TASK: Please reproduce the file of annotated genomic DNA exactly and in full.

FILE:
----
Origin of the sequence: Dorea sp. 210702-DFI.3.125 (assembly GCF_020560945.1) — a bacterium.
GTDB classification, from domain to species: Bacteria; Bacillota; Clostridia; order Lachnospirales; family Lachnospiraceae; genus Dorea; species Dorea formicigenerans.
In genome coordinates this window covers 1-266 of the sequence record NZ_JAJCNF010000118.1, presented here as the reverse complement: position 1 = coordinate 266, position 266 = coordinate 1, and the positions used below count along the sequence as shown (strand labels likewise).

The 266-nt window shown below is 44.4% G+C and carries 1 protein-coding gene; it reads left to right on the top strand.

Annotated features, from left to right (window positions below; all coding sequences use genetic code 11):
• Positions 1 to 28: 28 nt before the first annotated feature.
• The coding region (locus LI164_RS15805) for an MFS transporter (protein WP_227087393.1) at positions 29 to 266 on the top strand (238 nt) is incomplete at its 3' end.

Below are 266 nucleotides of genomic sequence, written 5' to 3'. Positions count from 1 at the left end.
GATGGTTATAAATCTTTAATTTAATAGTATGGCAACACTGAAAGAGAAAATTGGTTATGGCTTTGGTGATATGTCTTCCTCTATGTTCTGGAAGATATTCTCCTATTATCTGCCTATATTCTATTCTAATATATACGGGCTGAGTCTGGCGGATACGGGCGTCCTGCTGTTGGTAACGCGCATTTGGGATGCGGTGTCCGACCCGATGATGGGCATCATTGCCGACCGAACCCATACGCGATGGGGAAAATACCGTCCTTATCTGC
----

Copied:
Origin of the sequence: Dorea sp. 210702-DFI.3.125 (assembly GCF_020560945.1) — a bacterium.
GTDB classification, from domain to species: Bacteria; Bacillota; Clostridia; order Lachnospirales; family Lachnospiraceae; genus Dorea; species Dorea formicigenerans.
In genome coordinates this window covers 1-266 of the sequence record NZ_JAJCNF010000118.1, presented here as the reverse complement: position 1 = coordinate 266, position 266 = coordinate 1, and the positions used below count along the sequence as shown (strand labels likewise).

The 266-nt window shown below is 44.4% G+C and carries 1 protein-coding gene; it reads left to right on the top strand.

Annotated features, from left to right (window positions below; all coding sequences use genetic code 11):
• Positions 1 to 28: 28 nt before the first annotated feature.
• The coding region (locus LI164_RS15805) for an MFS transporter (protein WP_227087393.1) at positions 29 to 266 on the top strand (238 nt) is incomplete at its 3' end.

Below are 266 nucleotides of genomic sequence, written 5' to 3'. Positions count from 1 at the left end.
GATGGTTATAAATCTTTAATTTAATAGTATGGCAACACTGAAAGAGAAAATTGGTTATGGCTTTGGTGATATGTCTTCCTCTATGTTCTGGAAGATATTCTCCTATTATCTGCCTATATTCTATTCTAATATATACGGGCTGAGTCTGGCGGATACGGGCGTCCTGCTGTTGGTAACGCGCATTTGGGATGCGGTGTCCGACCCGATGATGGGCATCATTGCCGACCGAACCCATACGCGATGGGGAAAATACCGTCCTTATCTGC